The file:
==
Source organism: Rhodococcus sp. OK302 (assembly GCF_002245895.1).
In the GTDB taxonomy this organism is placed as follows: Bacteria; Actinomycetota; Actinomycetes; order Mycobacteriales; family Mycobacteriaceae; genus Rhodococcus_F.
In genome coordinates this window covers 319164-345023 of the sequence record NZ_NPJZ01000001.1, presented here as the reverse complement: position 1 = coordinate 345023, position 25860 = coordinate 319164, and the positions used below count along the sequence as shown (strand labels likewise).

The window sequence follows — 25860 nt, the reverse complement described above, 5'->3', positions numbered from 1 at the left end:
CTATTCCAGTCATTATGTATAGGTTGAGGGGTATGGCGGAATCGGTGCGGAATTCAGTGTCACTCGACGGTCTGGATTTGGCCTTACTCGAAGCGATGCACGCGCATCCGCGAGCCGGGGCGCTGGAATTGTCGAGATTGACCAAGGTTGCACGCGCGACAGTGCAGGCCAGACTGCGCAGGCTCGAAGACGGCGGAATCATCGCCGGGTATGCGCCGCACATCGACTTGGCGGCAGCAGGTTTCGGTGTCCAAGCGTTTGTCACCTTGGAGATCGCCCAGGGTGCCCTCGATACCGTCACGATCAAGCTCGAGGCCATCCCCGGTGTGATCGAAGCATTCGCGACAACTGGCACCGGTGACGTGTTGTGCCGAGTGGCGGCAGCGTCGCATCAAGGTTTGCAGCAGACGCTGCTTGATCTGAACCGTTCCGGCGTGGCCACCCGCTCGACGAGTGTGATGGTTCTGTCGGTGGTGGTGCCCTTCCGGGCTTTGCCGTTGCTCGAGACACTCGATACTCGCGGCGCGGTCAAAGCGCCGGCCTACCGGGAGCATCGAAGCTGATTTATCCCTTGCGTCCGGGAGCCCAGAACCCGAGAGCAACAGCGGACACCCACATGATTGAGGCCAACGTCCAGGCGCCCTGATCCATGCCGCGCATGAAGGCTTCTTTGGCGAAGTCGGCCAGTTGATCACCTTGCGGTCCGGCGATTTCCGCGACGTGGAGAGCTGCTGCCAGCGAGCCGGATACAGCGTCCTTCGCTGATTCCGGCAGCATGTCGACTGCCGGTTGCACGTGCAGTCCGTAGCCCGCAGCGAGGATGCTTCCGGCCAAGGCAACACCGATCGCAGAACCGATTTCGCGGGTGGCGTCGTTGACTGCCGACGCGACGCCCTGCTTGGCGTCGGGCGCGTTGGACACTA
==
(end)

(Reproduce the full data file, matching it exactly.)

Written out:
Source organism: Rhodococcus sp. OK302 (assembly GCF_002245895.1).
In the GTDB taxonomy this organism is placed as follows: Bacteria; Actinomycetota; Actinomycetes; order Mycobacteriales; family Mycobacteriaceae; genus Rhodococcus_F.
In genome coordinates this window covers 319164-345023 of the sequence record NZ_NPJZ01000001.1, presented here as the reverse complement: position 1 = coordinate 345023, position 25860 = coordinate 319164, and the positions used below count along the sequence as shown (strand labels likewise).

The window sequence follows — 25860 nt, the reverse complement described above, 5'->3', positions numbered from 1 at the left end:
CTATTCCAGTCATTATGTATAGGTTGAGGGGTATGGCGGAATCGGTGCGGAATTCAGTGTCACTCGACGGTCTGGATTTGGCCTTACTCGAAGCGATGCACGCGCATCCGCGAGCCGGGGCGCTGGAATTGTCGAGATTGACCAAGGTTGCACGCGCGACAGTGCAGGCCAGACTGCGCAGGCTCGAAGACGGCGGAATCATCGCCGGGTATGCGCCGCACATCGACTTGGCGGCAGCAGGTTTCGGTGTCCAAGCGTTTGTCACCTTGGAGATCGCCCAGGGTGCCCTCGATACCGTCACGATCAAGCTCGAGGCCATCCCCGGTGTGATCGAAGCATTCGCGACAACTGGCACCGGTGACGTGTTGTGCCGAGTGGCGGCAGCGTCGCATCAAGGTTTGCAGCAGACGCTGCTTGATCTGAACCGTTCCGGCGTGGCCACCCGCTCGACGAGTGTGATGGTTCTGTCGGTGGTGGTGCCCTTCCGGGCTTTGCCGTTGCTCGAGACACTCGATACTCGCGGCGCGGTCAAAGCGCCGGCCTACCGGGAGCATCGAAGCTGATTTATCCCTTGCGTCCGGGAGCCCAGAACCCGAGAGCAACAGCGGACACCCACATGATTGAGGCCAACGTCCAGGCGCCCTGATCCATGCCGCGCATGAAGGCTTCTTTGGCGAAGTCGGCCAGTTGATCACCTTGCGGTCCGGCGATTTCCGCGACGTGGAGAGCTGCTGCCAGCGAGCCGGATACAGCGTCCTTCGCTGATTCCGGCAGCATGTCGACTGCCGGTTGCACGTGCAGTCCGTAGCCCGCAGCGAGGATGCTTCCGGCCAAGGCAACACCGATCGCAGAACCGATTTCGCGGGTGGCGTCGTTGACTGCCGACGCGACGCCCTGCTTGGCGTCGGGCGCGTTGGACACTA